A Review of the Nigerian Energy Industry

Strike: Fuel scarcity persists in Abuja

16 December 2014, Abuja – The long queues for fuel at filling stations in Abuja persisted on Tuesday as hundreds of motorists thronged the few outlets that sold the product on the second day of the nationwide industrial action embarked upon by oil workers.

Oil workers under the aegis of the Petroleum and Natural Gas Senior Staff Association of Nigeria and the Nigerian Union of Petroleum and Natural Gas commenced a three-day warning strike on Monday to push for the implementation of their demands from the Federal Government.

fuel-QueueThe strike and its resultant effect slowed business activities in the Federal Capital Territory as many filing stations were shut to customers.

Only the few large stations sold products, a development that caused long queues for fuel in the city.

Our correspondent observed that the presence of black marketers on major roads in the city increased immensely as they cashed in on the product scarcity to make quick money.

The Federal Government had announced on Monday that it would hold a meeting with the aggrieved oil workers as well as other stakeholders in the sector in order to end the strike and address the concerns raised by the unions.

Labour union officials told our correspondent that they were optimistic that the meeting would “once and for all put an end to most of the concerns of oil workers in Nigeria.”

A motorist at the NNPC mega station along the Abuja-Zuba expressway said he passed the night at the petrol station in search of fuel.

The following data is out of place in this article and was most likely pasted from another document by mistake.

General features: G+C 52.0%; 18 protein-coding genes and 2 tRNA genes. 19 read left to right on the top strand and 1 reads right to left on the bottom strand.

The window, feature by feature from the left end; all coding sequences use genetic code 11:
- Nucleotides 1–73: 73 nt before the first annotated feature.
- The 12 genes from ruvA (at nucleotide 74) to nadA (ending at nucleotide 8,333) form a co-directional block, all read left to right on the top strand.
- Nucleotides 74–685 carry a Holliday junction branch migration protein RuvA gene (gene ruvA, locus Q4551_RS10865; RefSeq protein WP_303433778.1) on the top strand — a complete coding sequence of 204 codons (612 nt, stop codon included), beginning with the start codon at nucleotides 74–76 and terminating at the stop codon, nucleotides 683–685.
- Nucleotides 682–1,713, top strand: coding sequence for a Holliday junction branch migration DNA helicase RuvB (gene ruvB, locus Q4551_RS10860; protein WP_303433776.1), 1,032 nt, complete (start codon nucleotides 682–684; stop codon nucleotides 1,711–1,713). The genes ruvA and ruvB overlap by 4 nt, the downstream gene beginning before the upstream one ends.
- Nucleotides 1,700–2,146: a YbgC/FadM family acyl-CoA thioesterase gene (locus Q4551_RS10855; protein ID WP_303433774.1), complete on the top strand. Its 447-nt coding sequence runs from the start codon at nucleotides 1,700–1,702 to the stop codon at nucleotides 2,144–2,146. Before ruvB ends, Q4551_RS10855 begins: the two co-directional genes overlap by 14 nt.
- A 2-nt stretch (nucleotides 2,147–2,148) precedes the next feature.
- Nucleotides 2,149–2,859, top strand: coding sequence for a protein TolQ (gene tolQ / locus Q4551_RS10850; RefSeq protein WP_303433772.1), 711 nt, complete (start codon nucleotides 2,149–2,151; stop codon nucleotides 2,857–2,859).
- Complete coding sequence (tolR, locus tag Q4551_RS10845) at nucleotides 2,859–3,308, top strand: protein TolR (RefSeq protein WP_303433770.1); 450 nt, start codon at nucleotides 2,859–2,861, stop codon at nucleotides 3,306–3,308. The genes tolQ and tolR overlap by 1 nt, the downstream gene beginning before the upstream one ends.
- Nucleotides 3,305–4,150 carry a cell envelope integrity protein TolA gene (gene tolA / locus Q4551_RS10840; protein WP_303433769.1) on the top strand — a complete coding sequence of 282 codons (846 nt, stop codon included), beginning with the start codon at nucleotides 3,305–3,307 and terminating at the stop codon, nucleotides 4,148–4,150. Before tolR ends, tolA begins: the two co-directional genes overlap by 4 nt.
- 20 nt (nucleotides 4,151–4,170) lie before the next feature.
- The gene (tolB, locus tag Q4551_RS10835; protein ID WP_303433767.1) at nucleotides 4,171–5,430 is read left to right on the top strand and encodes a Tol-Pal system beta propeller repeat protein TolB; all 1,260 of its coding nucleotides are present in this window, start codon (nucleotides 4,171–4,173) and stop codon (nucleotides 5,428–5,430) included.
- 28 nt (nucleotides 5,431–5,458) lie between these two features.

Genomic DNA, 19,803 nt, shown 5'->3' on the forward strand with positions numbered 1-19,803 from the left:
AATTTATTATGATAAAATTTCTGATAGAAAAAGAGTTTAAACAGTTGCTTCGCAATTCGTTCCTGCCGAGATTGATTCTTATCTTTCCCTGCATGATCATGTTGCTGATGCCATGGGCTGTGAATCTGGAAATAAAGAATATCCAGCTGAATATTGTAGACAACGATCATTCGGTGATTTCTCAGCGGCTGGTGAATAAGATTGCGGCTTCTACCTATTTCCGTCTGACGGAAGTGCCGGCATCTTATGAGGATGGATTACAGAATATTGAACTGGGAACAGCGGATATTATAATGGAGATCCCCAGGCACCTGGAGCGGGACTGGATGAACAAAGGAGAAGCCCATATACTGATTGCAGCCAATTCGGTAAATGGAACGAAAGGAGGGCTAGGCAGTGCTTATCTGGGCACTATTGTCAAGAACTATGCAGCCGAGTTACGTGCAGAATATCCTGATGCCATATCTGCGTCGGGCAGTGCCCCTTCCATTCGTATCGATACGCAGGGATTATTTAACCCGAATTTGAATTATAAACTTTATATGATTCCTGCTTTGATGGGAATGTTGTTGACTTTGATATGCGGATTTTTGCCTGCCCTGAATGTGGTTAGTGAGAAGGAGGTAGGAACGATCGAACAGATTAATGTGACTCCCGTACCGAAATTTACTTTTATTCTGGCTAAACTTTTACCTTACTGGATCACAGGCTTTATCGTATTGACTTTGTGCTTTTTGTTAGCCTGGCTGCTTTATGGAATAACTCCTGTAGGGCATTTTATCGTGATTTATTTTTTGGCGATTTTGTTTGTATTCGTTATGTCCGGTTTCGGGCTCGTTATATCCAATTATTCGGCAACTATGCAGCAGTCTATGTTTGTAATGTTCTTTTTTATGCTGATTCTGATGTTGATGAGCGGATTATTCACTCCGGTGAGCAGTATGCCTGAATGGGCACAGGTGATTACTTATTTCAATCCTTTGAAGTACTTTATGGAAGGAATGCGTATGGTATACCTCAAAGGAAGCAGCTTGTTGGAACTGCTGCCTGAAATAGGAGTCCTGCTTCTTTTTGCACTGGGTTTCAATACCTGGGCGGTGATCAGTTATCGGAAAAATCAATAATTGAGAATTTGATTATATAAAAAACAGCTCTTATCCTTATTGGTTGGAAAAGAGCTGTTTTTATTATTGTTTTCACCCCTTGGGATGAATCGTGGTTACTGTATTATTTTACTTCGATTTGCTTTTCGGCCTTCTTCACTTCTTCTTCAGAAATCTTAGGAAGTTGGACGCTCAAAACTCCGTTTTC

Anayo Kenechukwu said, “I exhausted the fuel in my car yesterday (Monday) evening and I got here late. I decided to sleep in my car while on this queue so that I will be among the first persons to be served fuel. Thank God they are selling, for most stations have refused to sell.”

Although the Nigerian National Petroleum Corporation assured that the three-day strike would not dislocate the robust distribution and sale of fuel to members of the public, the reality on ground in Abuja on Tuesday proved otherwise.

The Group General Manager, Group Public Affairs Division, NNPC, Mr. Ohi Alegbe, had said the NNPC was in talks with the leadership of the unions who gave the assurance that they would not disrupt the fuel supply and distribution system as the strike was basically aimed at addressing the anti-labour issues by some of the international oil companies.


– The Punch

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